Last major update issued on January 7, 2011 at 04:55 UTC.
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[Annotated geomagnetic activity chart - Carrington rotation 2104 - NEW]
The geomagnetic field was quiet to minor storm on January 6. Solar wind speed ranged between 319 and 527 km/s. A high speed stream associated with CH431 arrived at SOHO around 20h UTC and caused a stronger than expected geomagnetic disturbance.
Solar flux measured at 20h UTC on 2.8 GHz was 86.8 (down 1.6 over the last solar rotation). The planetary A index was 8 (STAR Ap - based on the mean of three hour interval ap indices: 8.0). Three hour interval K indices: 11000115(planetary), 21000214(Boulder).
The background x-ray flux is at the class A7 level.
At midnight UTC the visible solar disk had 4 spotted regions.
Region 11139 reemerged with a couple of tiny spots.
Region 11140 was mostly unchanged and quiet.
Region 11142 decayed further and could soon become spotless.
Spotted regions not numbered by NOAA/SWPC:
[S859] This region emerged in the southeast quadrant on January 5 did not change significantly on January 6. Location at midnight: S23E33
January 4-6: No obviously Earth directed CMEs were observed in LASCO or STEREO images.
Coronal hole history (since late October 2002)
Compare today's report to the situation one solar rotation ago: 28 days ago 27 days ago 26 days ago
A coronal hole (CH431) in the northern hemisphere was in an Earth facing position on January 3-4. A recurrent trans equatorial coronal hole (CH432) was Earth facing on January 4-5. A recurrent coronal hole (CH433) in the northern hemisphere will likely rotate into an Earth facing position on January 9-11.
The darkest areas on the solar disk are likely coronal holes.
Long distance low and medium frequency (below 2 MHz) propagation along paths north of due west over high and upper middle latitudes is poor. Propagation on long distance northeast-southwest paths is poor to fair.
The geomagnetic field is expected to be quiet to active on January 7-9 due to effects from CH431 and CH432. Mostly quiet conditions are likely on January 10-11.
|Coronal holes (1)||Coronal mass ejections (2)||M and X class flares (3)|
1) Effects from a coronal hole could reach Earth
within the next 5 days. When the high speed stream has arrived the
color changes to green.
2) Effects from a CME are likely to be observed at Earth within 96 hours.
3) There is a possibility of either M or X class flares within the next 48 hours.
Green: 0-20% probability, Yellow: 20-60% probability, Red: 60-100% probability.
Compare to the previous day's image
Data for all numbered solar regions according to the Solar Region Summary provided by NOAA/SWPC. Comments are my own, as is the STAR spot count (spots observed at or inside a few hours before midnight) and data for regions not numbered by SWPC or where SWPC has observed no spots. SWPC active region numbers in the table below and in the active region map above are the historic SWPC/USAF numbers.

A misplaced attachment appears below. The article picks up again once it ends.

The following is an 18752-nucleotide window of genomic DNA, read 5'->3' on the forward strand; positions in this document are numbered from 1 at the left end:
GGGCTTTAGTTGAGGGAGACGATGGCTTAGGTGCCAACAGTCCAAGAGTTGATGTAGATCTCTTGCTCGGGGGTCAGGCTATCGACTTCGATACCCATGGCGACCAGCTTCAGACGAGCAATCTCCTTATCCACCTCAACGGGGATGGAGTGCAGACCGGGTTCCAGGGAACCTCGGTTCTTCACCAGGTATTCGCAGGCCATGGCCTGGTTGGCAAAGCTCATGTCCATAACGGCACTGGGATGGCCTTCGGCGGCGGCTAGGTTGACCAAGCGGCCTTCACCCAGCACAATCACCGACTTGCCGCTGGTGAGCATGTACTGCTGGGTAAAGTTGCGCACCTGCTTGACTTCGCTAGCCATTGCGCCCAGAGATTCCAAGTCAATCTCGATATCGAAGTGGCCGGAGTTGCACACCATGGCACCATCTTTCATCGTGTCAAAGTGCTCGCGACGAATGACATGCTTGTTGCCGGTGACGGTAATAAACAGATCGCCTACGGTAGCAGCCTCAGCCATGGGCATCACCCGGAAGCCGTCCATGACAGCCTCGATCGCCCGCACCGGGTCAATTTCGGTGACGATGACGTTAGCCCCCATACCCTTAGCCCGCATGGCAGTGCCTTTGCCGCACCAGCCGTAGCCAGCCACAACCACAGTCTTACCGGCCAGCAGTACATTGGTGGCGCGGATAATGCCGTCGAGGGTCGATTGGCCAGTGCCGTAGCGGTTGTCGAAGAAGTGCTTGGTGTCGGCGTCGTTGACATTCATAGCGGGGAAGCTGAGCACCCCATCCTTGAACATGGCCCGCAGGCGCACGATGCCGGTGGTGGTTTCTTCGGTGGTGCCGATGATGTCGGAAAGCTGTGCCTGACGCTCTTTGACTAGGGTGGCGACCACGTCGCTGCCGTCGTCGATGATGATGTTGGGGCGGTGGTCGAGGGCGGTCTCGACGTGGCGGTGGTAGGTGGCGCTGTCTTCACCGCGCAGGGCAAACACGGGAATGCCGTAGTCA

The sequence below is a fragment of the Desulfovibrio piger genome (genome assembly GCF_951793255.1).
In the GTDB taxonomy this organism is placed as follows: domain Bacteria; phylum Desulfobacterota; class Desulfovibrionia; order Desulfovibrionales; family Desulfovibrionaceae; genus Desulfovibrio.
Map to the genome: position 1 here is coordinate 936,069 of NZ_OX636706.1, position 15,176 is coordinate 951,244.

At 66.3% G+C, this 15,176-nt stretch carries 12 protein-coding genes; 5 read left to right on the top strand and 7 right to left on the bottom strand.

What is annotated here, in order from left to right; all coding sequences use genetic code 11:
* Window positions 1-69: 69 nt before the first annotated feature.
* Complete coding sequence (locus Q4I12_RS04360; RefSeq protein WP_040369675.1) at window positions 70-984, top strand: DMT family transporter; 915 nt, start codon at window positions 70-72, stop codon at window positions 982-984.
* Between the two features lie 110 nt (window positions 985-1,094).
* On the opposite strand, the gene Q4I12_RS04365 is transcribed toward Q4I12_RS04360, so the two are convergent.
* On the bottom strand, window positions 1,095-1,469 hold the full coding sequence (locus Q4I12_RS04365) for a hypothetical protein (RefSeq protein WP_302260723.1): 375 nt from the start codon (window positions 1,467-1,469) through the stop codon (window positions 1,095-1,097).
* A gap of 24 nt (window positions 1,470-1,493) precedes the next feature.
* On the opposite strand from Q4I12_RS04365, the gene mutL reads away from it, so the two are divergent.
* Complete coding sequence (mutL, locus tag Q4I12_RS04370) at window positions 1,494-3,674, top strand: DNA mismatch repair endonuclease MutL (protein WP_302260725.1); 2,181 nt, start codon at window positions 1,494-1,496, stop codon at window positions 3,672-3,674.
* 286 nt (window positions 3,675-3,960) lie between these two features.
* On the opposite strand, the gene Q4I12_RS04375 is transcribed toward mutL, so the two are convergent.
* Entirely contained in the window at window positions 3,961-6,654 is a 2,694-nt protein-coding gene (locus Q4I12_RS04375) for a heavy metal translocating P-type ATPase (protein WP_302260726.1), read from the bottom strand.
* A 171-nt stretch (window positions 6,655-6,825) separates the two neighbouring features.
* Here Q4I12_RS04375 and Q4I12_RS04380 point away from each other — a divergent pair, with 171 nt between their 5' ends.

|Active region||Date numbered||Spot count||Location at midnight||Area||Classification||SDO (NASA) / AIA 4500
|Total spot count:||8||14|
|Month||Average measured solar flux||International sunspot number (SIDC)||Smoothed sunspot number||Average ap
|2008.07||65.7 (SF minimum)||0.5||2.8 (-0.4)|
|2009.10||72.6||4.8||7.1 (+0.9)||3.66 / 3.56|
|2009.11||73.6||4.1||7.6 (+0.5)||2.45 / 2.63|
|2009.12||76.7||10.8||8.3 (+0.7)||1.41 / 1.92|
|2010.01||81.1||13.2||9.3 (+1.0)||2.93 / 3.07|
|2010.02||84.7||18.8||10.6 (+1.3)||4.15 / 4.61|
|2010.03||83.4||15.4||12.3 (+1.7)||4.58 / 4.65|
|2010.04||75.9||8.0||14.0 (+1.7)||10.22 / 10.24|
|2010.05||73.8||8.7||15.5 (+1.5)||9.18 / 8.15|
|2010.06||72.5||13.6||16.4 (+0.9)||8.17 / 6.85|
|2010.07||79.8||16.1||(17.0 predicted, +0.6)||6.31 / 5.15|
|2010.08||79.2||19.6||(17.9 predicted, +0.9)||8.49 / 7.77|
|2010.09||81.1||25.2||(19.0 predicted, +1.1)||5.33 / 5.45|
|2010.10||81.6||23.5||(20.7 predicted, +1.7)||6.07 / 6.27|
|2010.11||82.5||21.6||(23.0 predicted, +2.3)||4.80|
|2010.12||84.2||14.5||(25.3 predicted, +2.3)||3.41|
|2011.01||89.9 (1)||9.2 (2A) / 47.7 (2B)||(27.7 predicted, +2.4)||(3.98)|
1) Running average based on the
daily 20:00 UTC observed solar flux
value at 2800 MHz.
2A) Current impact on the monthly sunspot number based on the Boulder (NOAA/SWPC) sunspot number (accumulated daily sunspots / month days). The official international sunspot number is typically 30-50% lower. 2B) Month average to date.
3) Running average based on the daily SWPC ap indices. Values in red are based on the official NGDC ap indices.
This report has been prepared by Jan Alvestad. It is based on analysis of data from whatever sources are available at the time the report is prepared. All time references are to the UTC day. Comments and suggestions are always welcome.
SDO images are courtesy of NASA/SDO and the AIA, EVE, and HMI science teams.